April 4, 2019
The Brooklyn Museum features artists from around the world, but for its first ever artist’s prize, the more than a century-old institution is keeping it local.
This June, the museum will award a $25,000 prize to an emerging artist who works or lives in Brooklyn. Along with the money, the winner gets a solo exhibition in the museum and the opportunity to create a 50-foot public installation on the facade of a new art storage facility in the Bushwick section of the borough.
Anne Pasternak, the museum’s director, called the prize an “extraordinary opportunity” to honor Brooklyn artists and help elevate emerging talent “to the next stage in their career.”
Ms. Pasternak said she and her team of curators have been researching dozens of local artists and will soon narrow the competition to three finalists, who will each submit a proposal for a museum exhibition and the facade installation.
They are looking for an artist who is creating “exciting work” but hasn’t had any major museum or gallery shows, Ms. Pasternak said, so the prize “can be transformative for them.”
In an art market that is increasingly more valuable, and crowded—last year global art sales rose to $67.4 billion, up 6% from 2017, according to an Art Basel and UBS report—the museum’s new prize is a way to identify emerging artists and help “funnel them through the system to the top,” said Lisa Schiff, a longtime art adviser for private collectors and founder of SFA Advisory.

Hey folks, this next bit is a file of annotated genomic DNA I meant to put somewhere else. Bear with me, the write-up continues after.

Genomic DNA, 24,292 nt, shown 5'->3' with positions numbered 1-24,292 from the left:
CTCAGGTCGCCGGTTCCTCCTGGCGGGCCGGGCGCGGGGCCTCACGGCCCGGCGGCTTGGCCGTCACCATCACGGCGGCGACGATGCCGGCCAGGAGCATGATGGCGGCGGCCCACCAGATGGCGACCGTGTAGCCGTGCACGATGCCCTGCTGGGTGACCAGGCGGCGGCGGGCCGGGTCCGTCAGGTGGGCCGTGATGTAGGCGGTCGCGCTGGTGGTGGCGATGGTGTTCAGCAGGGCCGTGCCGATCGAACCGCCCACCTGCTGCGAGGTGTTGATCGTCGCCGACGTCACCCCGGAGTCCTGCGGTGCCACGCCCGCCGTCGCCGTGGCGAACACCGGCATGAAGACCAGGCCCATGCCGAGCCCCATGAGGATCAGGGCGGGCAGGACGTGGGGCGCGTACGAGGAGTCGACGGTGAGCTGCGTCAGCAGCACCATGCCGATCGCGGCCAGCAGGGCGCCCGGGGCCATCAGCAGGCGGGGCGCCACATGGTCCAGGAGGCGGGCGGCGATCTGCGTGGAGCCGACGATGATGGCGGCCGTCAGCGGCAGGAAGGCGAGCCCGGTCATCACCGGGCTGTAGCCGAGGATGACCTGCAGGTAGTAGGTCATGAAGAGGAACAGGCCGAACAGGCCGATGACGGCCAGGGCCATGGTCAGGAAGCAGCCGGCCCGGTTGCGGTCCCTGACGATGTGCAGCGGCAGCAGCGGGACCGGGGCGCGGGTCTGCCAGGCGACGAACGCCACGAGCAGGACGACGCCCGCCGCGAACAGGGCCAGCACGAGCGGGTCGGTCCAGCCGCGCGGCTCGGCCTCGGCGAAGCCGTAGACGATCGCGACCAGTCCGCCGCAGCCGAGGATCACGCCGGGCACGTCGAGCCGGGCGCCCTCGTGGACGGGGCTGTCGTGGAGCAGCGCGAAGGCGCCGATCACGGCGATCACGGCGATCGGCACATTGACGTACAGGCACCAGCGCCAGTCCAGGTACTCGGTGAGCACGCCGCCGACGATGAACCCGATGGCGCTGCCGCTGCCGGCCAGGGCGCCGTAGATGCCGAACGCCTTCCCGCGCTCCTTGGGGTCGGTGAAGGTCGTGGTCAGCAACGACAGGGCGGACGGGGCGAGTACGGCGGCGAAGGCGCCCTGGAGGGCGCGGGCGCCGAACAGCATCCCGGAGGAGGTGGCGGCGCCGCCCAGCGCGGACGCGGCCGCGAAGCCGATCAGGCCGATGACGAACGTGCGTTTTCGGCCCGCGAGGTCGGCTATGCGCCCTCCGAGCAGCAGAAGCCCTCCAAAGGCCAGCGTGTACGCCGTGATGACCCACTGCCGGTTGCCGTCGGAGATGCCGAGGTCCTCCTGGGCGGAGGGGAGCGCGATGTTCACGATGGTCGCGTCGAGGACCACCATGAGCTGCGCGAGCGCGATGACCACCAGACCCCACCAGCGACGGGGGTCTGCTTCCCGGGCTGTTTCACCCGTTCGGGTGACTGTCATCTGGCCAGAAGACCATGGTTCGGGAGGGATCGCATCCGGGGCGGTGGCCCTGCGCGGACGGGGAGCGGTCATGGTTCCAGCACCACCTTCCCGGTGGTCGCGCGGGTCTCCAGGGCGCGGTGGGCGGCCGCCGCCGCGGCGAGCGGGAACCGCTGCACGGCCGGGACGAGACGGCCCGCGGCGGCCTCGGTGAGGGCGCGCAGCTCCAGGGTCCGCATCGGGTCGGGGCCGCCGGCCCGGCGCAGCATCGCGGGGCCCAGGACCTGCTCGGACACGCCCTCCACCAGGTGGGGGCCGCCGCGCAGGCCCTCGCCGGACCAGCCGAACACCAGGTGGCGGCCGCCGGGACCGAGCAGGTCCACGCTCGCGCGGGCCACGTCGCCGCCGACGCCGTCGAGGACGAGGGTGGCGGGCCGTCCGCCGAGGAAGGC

“There’s got to be ways to contextualize these artists,” Ms. Schiff said. “Museum prizes are looking for the most to-date kind of work and they can end up defining movements as well.”
The prize can also help the Brooklyn Museum in a time that is “increasingly challenging for arts institutions to fundraise,” she added. “It brings visitors, it brings attention—it ups the cool factor.”
Called the UOVO prize after its sponsor, a fine arts storage company, the award is slated to be given annually.
UOVO, which opened its first storage facility in Long Island City in 2014, is preparing to open a fourth location, a 150,000-square-foot space in Bushwick. The prize winner will create a display for the front of the Bushwick warehouse, and the installation will be switched out each year with the new winner’s artwork.
The chairman and founder of UOVO, Steven Guttman, approached the Brooklyn Museum with the idea for an annual prize. Mr. Guttman—who is also chairman of the Centre Pompidou foundation, a nonprofit that supports the esteemed French art institution—said he and his UOVO team will leave the selection process for the prize winner “up to the experts at the Brooklyn Museum.”
The museum plans to announce the inaugural winner in June, with the first installation appearing on the Bushwick warehouse when it opens in the fall. The museum show will follow in early 2020.
Art institutions tend to “err on the side of young artists,” when they consider emerging artists, Ms. Pasternak said, but age isn’t a consideration for their prize.
“We certainly wouldn’t exclude someone who’s underrecognized and 80 years old,” she said.